MSI KT6 Delta-FIS2R: Basic Features


 Motherboard Specifications
CPU Interface Socket-462
Chipset VIA KT600 North Bridge
VIA VT8237 South Bridge
Bus Speeds up to 280MHz (in 1MHz increments)
Core Voltage up to 1.850V in 0.0250V increments
up to 2.300V in 0.150V increments after 1.850V
I/O Voltage N/A
DRAM Voltage up to 3.30V (in 0.05V increments excluding 3.15V)
Memory Slots 3 X 184-pin DDR DIMM Slots
Expansion Slots 1 X AGP 8X Slot
5 X PCI Slots
Onboard IDE RAID Promise PDC20378 RAID Controller (two SATA connectors, one IDE connector)
Onboard USB 2.0/IEEE-1394 Eight USB 2.0 ports supported by VT8237
VIA VT6306 IEEE-1394 FireWire (up to 3 ports available)
Onboard LAN Broadcom 5788 10/100 controller
Onboard Audio C-Media CMI9739A AC’97 codec
Onboard Serial ATA Two SATA connectors via VT8237 (RAID 0, 1 & 0 + 1)
Promise PDC20378 Controller (two SATA connectors)
BIOS Revision rev. 5.1






Unlike most other KT600 motherboards, MSI's KT600 motherboard utilizes C-Media's CMI9749A codec. There's nothing especially significant to note about this codec except to say that it'll offer fairly good sound quality for everyday audio tasks, such as listening to MP3s and even occasional gaming, if you're not bothered by the lack of a high fidelity surround sound system.




The MSI KT6 Delta-FIS2R motherboard does not use a very conventional LAN controller. The Broadcom 5788 controller is a 10/100 chip that we haven't seen before, but functions just fine as a Fast Ethernet adapter. While it is somewhat unfortunate to see that the MSI KT600 does not utilize a 10/100/1000 network controller like most modern-day motherboards (mostly Intel motherboards at this point), 10/100 controllers are still adequate for broadband user’s needs. GbE (Gigabit Ethernet) can be useful for home and home office users who transfer large files between networked computers, but that's the extent of it for most users.



The KT6 Delta-FIS2R I/O ports configuration is standard for the market this motherboard is aimed at. The I/O ports included are two PS/2 ports, two serial ports, one parallel port, six USB 2.0 ports, one LAN port, and Mic In, Line In, and Line Out, which drive the onboard sound. As usual, MSI includes a girth of rear USB 2.0 ports, which is definitely helpful for users who use multiple USB devices at the same time, such as digital cameras, USB flash memory keys, printers, scanners, etc. Although MSI doesn’t include rear IEEE 1394 FireWire support, you can still make use of the onboard VT6306 PCI-bound FireWire controller via included 3-port bracket. Motherboard makers have told us time and again that FireWire isn't in high demand as an onboard feature now that USB is so prevalent. Still, motherboard makers continue to include FireWire on their mid-range and high-end motherboards. Cost may be the underlying issue why motherboard makers are so reluctant to add rear FireWire; if that's the case, we can certainly understand their reluctance given the lack of significant demand.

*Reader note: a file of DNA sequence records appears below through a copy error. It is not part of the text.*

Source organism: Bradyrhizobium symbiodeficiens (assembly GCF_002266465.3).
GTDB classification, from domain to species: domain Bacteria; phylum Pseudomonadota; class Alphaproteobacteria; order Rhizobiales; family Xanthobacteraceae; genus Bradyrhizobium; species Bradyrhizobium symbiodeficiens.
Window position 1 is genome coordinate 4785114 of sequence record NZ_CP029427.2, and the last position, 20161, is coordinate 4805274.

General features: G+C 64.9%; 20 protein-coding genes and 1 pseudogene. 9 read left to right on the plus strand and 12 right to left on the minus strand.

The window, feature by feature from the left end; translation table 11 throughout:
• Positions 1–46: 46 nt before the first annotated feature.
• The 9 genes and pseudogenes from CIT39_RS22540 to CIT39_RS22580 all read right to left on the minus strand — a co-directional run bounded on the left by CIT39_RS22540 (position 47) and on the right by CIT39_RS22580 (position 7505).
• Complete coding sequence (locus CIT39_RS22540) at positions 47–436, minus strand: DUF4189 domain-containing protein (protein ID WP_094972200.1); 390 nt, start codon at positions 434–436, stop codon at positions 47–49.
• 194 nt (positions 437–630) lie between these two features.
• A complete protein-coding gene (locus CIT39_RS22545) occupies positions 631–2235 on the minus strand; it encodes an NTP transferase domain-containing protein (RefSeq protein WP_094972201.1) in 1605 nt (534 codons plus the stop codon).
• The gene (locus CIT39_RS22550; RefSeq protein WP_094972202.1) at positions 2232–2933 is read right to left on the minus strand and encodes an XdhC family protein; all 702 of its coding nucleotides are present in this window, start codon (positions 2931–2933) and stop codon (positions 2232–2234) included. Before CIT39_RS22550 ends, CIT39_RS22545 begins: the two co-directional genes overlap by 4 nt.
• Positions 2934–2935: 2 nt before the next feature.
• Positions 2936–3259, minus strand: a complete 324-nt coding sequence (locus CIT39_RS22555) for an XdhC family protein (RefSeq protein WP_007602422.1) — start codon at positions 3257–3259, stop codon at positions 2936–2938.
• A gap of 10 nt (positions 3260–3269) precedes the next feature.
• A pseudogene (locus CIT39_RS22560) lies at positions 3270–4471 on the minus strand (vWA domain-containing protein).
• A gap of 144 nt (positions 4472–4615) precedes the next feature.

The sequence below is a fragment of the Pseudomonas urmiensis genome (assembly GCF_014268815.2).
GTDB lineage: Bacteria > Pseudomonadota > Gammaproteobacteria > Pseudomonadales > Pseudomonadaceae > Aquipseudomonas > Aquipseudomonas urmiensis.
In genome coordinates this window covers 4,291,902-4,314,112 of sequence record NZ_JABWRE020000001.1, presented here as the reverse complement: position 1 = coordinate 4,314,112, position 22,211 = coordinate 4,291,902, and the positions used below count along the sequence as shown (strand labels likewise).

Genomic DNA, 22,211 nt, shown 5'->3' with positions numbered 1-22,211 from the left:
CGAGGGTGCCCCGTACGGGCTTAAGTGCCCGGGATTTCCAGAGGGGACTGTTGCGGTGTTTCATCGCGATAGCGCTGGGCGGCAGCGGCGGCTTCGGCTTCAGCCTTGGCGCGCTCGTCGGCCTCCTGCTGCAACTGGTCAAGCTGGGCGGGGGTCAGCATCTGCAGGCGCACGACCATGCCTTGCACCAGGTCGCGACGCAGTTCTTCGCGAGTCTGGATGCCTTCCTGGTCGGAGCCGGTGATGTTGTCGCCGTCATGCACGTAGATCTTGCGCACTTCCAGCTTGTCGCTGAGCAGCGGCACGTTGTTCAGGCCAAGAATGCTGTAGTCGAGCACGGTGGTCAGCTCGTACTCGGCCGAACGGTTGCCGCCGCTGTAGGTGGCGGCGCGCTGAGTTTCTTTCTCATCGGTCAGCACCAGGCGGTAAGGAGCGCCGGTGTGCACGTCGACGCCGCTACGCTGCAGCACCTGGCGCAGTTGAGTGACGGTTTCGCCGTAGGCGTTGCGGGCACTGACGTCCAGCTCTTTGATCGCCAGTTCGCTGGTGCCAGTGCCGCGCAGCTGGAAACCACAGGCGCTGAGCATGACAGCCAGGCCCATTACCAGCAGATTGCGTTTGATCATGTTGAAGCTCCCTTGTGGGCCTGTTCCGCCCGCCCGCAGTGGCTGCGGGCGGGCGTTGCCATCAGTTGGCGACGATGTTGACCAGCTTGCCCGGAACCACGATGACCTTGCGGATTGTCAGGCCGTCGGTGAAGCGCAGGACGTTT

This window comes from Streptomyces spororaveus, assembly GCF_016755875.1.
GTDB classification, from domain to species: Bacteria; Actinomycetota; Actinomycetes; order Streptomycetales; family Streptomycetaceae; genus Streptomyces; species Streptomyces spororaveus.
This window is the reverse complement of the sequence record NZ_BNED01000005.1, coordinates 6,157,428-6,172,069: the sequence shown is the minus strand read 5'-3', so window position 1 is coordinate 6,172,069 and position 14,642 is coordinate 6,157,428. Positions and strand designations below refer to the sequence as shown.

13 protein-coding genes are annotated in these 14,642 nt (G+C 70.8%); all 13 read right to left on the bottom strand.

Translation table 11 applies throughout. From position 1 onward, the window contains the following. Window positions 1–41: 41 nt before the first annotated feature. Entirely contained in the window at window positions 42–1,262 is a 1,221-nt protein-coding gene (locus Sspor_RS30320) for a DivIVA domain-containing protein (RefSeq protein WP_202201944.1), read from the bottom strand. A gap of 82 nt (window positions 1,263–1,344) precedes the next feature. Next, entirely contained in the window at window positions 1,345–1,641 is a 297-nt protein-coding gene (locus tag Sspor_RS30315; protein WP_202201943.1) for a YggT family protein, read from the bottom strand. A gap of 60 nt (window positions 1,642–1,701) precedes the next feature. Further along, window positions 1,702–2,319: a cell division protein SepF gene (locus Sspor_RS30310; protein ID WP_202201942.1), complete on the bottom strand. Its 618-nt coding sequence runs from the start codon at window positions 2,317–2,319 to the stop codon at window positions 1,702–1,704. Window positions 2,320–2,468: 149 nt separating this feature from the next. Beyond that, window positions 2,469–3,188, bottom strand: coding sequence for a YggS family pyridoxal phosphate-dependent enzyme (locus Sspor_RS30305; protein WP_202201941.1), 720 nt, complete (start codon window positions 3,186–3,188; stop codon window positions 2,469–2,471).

As expected with all current KT600 motherboards, the MSI KT6 Delta-FIS2R has native Serial ATA support, courtesy of VIA's brand new VT8237 South Bridge. The VT8237 supports RAID 0, 1 and 0 + 1, which is a nice addition for users looking for the best combination of RAID support in a desktop motherboard. The advantage of RAID 0 + 1 is fast data access (like RAID 0), but with the ability to lose one drive, yet still have a complete duplicate surviving drive or set of drives (like RAID 1). In case you didn't already know, RAID 0 + 1 is stripping (RAID 0) and mirroring (RAID 1) combined without parity having to be calculated and written. In addition to all of this, VIA has also upped V-link's throughput from 533MB/s to 1066MB/s. All in all, VIA's new South Bridge is impressive, and certainly gives KT600 boards some added value compared to nForce2 motherboards. The new increased chipset I/O bandwidth is also a welcome addition, as it should help in those "intangible" computing experiences, such as multitasking.